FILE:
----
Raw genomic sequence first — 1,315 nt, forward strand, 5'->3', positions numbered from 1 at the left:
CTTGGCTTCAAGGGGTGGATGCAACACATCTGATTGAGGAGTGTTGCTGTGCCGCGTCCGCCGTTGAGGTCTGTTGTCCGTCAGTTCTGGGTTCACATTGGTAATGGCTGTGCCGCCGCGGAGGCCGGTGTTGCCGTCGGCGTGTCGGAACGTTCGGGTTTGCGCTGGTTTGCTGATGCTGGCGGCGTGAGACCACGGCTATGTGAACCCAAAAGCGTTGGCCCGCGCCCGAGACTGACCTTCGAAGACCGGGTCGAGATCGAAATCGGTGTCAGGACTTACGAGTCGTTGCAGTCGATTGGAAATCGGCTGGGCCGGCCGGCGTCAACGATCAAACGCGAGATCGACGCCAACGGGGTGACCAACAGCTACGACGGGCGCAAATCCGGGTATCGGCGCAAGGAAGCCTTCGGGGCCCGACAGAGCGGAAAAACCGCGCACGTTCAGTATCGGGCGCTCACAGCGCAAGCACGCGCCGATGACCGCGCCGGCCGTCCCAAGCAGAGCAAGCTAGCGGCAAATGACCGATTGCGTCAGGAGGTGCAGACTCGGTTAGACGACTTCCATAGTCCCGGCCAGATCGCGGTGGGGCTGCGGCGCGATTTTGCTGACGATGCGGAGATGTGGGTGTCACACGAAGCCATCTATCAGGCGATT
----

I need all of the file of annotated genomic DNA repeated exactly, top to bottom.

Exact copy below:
Raw genomic sequence first — 1,315 nt, forward strand, 5'->3', positions numbered from 1 at the left:
CTTGGCTTCAAGGGGTGGATGCAACACATCTGATTGAGGAGTGTTGCTGTGCCGCGTCCGCCGTTGAGGTCTGTTGTCCGTCAGTTCTGGGTTCACATTGGTAATGGCTGTGCCGCCGCGGAGGCCGGTGTTGCCGTCGGCGTGTCGGAACGTTCGGGTTTGCGCTGGTTTGCTGATGCTGGCGGCGTGAGACCACGGCTATGTGAACCCAAAAGCGTTGGCCCGCGCCCGAGACTGACCTTCGAAGACCGGGTCGAGATCGAAATCGGTGTCAGGACTTACGAGTCGTTGCAGTCGATTGGAAATCGGCTGGGCCGGCCGGCGTCAACGATCAAACGCGAGATCGACGCCAACGGGGTGACCAACAGCTACGACGGGCGCAAATCCGGGTATCGGCGCAAGGAAGCCTTCGGGGCCCGACAGAGCGGAAAAACCGCGCACGTTCAGTATCGGGCGCTCACAGCGCAAGCACGCGCCGATGACCGCGCCGGCCGTCCCAAGCAGAGCAAGCTAGCGGCAAATGACCGATTGCGTCAGGAGGTGCAGACTCGGTTAGACGACTTCCATAGTCCCGGCCAGATCGCGGTGGGGCTGCGGCGCGATTTTGCTGACGATGCGGAGATGTGGGTGTCACACGAAGCCATCTATCAGGCGATT